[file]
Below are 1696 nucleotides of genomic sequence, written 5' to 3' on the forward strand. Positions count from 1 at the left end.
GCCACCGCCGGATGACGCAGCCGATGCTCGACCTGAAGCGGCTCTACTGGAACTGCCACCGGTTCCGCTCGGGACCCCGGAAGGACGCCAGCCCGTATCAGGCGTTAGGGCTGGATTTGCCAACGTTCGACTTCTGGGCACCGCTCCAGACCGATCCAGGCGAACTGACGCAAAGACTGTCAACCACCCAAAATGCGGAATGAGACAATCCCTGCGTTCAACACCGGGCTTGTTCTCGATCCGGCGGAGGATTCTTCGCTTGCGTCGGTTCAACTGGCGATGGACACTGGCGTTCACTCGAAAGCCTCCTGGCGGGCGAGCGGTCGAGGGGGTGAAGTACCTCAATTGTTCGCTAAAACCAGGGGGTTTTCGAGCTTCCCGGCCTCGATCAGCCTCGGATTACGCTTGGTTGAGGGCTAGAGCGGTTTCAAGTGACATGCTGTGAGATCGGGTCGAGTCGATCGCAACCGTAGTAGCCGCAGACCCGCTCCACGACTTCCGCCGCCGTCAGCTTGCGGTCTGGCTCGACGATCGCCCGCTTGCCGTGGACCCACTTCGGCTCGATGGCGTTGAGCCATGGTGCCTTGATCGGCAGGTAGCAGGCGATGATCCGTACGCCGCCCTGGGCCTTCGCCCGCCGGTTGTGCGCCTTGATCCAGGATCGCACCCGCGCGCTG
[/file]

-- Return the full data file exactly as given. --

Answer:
Below are 1696 nucleotides of genomic sequence, written 5' to 3' on the forward strand. Positions count from 1 at the left end.
GCCACCGCCGGATGACGCAGCCGATGCTCGACCTGAAGCGGCTCTACTGGAACTGCCACCGGTTCCGCTCGGGACCCCGGAAGGACGCCAGCCCGTATCAGGCGTTAGGGCTGGATTTGCCAACGTTCGACTTCTGGGCACCGCTCCAGACCGATCCAGGCGAACTGACGCAAAGACTGTCAACCACCCAAAATGCGGAATGAGACAATCCCTGCGTTCAACACCGGGCTTGTTCTCGATCCGGCGGAGGATTCTTCGCTTGCGTCGGTTCAACTGGCGATGGACACTGGCGTTCACTCGAAAGCCTCCTGGCGGGCGAGCGGTCGAGGGGGTGAAGTACCTCAATTGTTCGCTAAAACCAGGGGGTTTTCGAGCTTCCCGGCCTCGATCAGCCTCGGATTACGCTTGGTTGAGGGCTAGAGCGGTTTCAAGTGACATGCTGTGAGATCGGGTCGAGTCGATCGCAACCGTAGTAGCCGCAGACCCGCTCCACGACTTCCGCCGCCGTCAGCTTGCGGTCTGGCTCGACGATCGCCCGCTTGCCGTGGACCCACTTCGGCTCGATGGCGTTGAGCCATGGTGCCTTGATCGGCAGGTAGCAGGCGATGATCCGTACGCCGCCCTGGGCCTTCGCCCGCCGGTTGTGCGCCTTGATCCAGGATCGCACCCGCGCGCTG